This story originally appeared on 6abc.
Negotiations continue Friday in hopes of a deal that would end the threat of a SEPTA strike that could happen on Wednesday. Both sides have been negotiating since July and now, after the killing of a bus driver, safety and security are back in the forefront.
A tribute is now on full display, honoring the life of 48-year-old Bernard Gribbin from Abington, Pennsylvania. The 12-year employee of the transit authority and a U.S. Army veteran was driving a Route 23 bus Thursday when he was shot and killed in Philadelphia’s Germantown.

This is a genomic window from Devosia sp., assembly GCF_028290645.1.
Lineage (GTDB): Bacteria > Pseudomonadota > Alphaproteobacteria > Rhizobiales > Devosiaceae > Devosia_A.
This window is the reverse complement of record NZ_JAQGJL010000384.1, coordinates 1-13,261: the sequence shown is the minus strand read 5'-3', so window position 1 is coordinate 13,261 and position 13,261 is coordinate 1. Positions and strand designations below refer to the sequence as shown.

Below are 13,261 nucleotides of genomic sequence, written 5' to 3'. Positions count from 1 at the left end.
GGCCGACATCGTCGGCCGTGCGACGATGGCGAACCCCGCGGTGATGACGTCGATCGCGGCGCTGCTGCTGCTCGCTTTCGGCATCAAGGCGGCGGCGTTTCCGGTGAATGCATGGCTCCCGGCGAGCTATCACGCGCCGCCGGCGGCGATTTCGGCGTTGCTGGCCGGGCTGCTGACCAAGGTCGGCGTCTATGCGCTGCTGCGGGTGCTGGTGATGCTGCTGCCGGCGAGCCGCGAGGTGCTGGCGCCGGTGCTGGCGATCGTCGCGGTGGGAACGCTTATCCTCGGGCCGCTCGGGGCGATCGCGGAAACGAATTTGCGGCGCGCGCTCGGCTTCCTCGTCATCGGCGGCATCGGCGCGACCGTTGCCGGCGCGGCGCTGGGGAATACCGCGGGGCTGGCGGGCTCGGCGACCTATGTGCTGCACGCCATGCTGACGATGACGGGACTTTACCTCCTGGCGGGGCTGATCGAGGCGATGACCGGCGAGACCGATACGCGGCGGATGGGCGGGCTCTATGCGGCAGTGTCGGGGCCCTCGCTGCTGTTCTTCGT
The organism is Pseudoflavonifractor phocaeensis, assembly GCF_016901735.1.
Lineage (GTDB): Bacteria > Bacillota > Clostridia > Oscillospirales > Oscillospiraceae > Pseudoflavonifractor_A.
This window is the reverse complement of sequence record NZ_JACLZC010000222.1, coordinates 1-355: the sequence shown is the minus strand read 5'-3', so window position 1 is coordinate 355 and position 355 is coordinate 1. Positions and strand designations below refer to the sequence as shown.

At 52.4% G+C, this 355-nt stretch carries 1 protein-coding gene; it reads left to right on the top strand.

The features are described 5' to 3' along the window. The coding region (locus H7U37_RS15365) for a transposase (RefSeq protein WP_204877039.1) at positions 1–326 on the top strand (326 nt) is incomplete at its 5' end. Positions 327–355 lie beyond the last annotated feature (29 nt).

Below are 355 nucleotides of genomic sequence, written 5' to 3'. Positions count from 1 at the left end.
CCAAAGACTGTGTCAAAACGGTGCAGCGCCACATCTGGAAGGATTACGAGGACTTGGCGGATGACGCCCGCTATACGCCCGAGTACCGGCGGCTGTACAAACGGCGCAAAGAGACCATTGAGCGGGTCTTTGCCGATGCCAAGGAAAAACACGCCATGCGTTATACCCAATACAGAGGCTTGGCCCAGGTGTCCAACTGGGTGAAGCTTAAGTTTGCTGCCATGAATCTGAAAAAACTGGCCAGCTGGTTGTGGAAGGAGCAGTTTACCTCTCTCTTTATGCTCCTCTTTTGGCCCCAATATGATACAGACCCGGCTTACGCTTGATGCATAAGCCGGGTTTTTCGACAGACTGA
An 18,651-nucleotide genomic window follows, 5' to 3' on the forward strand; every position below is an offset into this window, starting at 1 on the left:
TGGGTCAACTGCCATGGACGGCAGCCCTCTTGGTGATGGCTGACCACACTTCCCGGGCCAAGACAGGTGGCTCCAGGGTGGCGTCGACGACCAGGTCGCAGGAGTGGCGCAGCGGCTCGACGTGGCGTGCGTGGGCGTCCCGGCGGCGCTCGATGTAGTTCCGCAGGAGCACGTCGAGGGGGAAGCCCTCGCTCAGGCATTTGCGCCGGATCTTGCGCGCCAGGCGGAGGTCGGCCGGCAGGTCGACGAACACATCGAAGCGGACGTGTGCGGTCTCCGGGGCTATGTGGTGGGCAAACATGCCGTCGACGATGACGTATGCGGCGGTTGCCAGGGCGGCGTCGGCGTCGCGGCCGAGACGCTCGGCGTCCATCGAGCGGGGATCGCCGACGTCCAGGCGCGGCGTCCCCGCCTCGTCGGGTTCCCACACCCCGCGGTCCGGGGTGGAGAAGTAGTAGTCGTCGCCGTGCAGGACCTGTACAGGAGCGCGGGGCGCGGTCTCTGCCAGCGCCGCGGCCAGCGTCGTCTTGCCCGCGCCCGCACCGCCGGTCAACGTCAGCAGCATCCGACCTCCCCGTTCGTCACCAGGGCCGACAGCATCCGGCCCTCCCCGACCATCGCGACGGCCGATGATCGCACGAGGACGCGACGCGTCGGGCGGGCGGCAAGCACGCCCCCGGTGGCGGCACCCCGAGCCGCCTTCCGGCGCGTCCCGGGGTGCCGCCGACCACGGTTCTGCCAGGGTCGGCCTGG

Chopper 6 was above as police took the woman believed to have pulled the trigger into custody. A motive is still not yet known.
Now, safety remains a big concern for other transit workers who are still coming to terms with what happened, as they are in the midst of tense contract talks.
SEPTA‘s staff and leadership are shaken by this.
“Just really no words. When I think of the worst thing that could happen to our SEPTA team, this is it. This is the absolute worst,” said SEPTA CEO Leslie Richards.
“We’re all aware of how dangerous it is to be a driver here. We’re with this family 100%,” added Pat Deon, a SEPTA board chairman.